Static and fatigue properties are important factors when developing design rules to optimize the reduction of damage in the middle of a composite component loaded under a three point bending test.
The progressive damage which occurs in a composite laminate during fatigue will affect the mechanical properties of the component to an extent which depends on the material type and lay-up of the composite and on the mode of testing. By choosing an appropriate combination of ply materials and ply stacking sequence for the composite laminate, a better static condition, as well as better fatigue behavior of the component is expected under in-service conditions.
In order to minimize the through-thickness damage in the middle of a composite laminate under a short beam shear test, the present work focuses on determining the best stacking sequence, combining two different materials through-thickness of a composite component. The use of an algorithm that has been created to run all possible combinations of angles and materials was the key to finding the best stacking sequence for a composite component. Through the optimization method, two different hybrid laminate lay-ups were obtained for a maximum of 40% of glass plies within a composite laminate. The laminates developed through the algorithm, which are, the Hybrid Design 1([(0c)2/(±45c)2/(±45g)2/(±45c)]s ) and Hybrid Design 2 ([(0c)2/(±45g)/(90c)4/(±45g)/(90c)2]s ), have shown that the best ply orientations to minimize the damage in the middle of a composite component occur when the value of the variable angle θ in ±θ plies has a maximum value of 90 degrees. The algorithm used showed that best laminates were obtained when glass plies were not used as the central plies in a glass/carbon composite laminate, with a maximum 40% of glass plies.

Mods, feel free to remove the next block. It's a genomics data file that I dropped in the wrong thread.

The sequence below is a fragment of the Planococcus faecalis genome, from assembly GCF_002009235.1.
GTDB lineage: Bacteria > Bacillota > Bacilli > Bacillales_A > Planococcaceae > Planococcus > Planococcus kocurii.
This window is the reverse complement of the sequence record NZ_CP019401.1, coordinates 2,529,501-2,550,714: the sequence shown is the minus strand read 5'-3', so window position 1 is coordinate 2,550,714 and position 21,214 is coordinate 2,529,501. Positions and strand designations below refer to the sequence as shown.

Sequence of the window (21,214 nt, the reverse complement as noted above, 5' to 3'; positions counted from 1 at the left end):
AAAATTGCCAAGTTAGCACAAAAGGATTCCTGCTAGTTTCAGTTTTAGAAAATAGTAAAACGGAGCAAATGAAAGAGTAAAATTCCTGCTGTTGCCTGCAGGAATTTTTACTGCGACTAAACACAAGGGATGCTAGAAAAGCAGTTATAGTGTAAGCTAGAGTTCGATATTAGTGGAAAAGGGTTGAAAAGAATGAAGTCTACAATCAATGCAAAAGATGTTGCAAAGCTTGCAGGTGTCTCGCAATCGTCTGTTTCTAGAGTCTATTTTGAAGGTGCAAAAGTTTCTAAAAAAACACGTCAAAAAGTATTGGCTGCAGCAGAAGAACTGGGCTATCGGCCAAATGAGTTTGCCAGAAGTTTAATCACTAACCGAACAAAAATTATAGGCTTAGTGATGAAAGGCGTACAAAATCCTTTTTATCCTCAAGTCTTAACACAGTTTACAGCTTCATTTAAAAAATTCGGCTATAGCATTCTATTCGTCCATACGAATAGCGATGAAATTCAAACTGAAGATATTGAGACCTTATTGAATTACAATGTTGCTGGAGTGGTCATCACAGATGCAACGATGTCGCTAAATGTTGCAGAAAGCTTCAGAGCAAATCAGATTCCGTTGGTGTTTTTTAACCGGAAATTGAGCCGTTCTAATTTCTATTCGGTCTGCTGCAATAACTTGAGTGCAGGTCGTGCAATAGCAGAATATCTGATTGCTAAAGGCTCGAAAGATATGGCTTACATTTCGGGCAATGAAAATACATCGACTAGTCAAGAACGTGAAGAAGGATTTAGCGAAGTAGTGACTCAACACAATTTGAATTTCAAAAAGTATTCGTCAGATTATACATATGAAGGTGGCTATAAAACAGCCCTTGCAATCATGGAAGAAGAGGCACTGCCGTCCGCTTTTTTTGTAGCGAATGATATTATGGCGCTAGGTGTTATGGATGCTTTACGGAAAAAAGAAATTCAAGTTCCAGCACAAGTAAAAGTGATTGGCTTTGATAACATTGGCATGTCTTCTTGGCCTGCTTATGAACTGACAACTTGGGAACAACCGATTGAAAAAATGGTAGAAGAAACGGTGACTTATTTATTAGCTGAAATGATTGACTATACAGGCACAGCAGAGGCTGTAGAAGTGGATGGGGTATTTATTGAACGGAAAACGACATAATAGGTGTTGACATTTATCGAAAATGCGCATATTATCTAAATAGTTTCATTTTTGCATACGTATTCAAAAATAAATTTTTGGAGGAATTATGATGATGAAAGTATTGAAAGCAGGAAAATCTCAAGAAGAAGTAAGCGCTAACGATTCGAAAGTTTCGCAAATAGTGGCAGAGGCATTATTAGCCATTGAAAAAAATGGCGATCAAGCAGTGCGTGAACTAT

Static and fatigue tests were performed on both hybrid designs and on a quasi-isotropic composite laminate ([(0/45/90/-45)3 ]s) made of carbon plies. The results of the static and fatigue tests have demonstrated that the best design, giving the best static and fatigue behavior is the Hybrid Design 1. Also, it has been demonstrated through experimental tests that 90 degree plies within a composite laminate subject to a three point bending condition will cause the component to be weaker in terms of fatigue and static properties due to the tendency to develop inclined cracks in the through-thickness direction on the 90 degree plies of the composite laminate, causing delamination and loss of stiffness of the component.
|Date of Award||28 Jul 2014|
|Supervisor||Richard Butler (Supervisor)|
- interlaminar shear strenght
- thick laminates
- Bending strength
- short beam shear test
- four point bending
- three point bending
- 90 degree plies
- principal stress
- hybrid laminates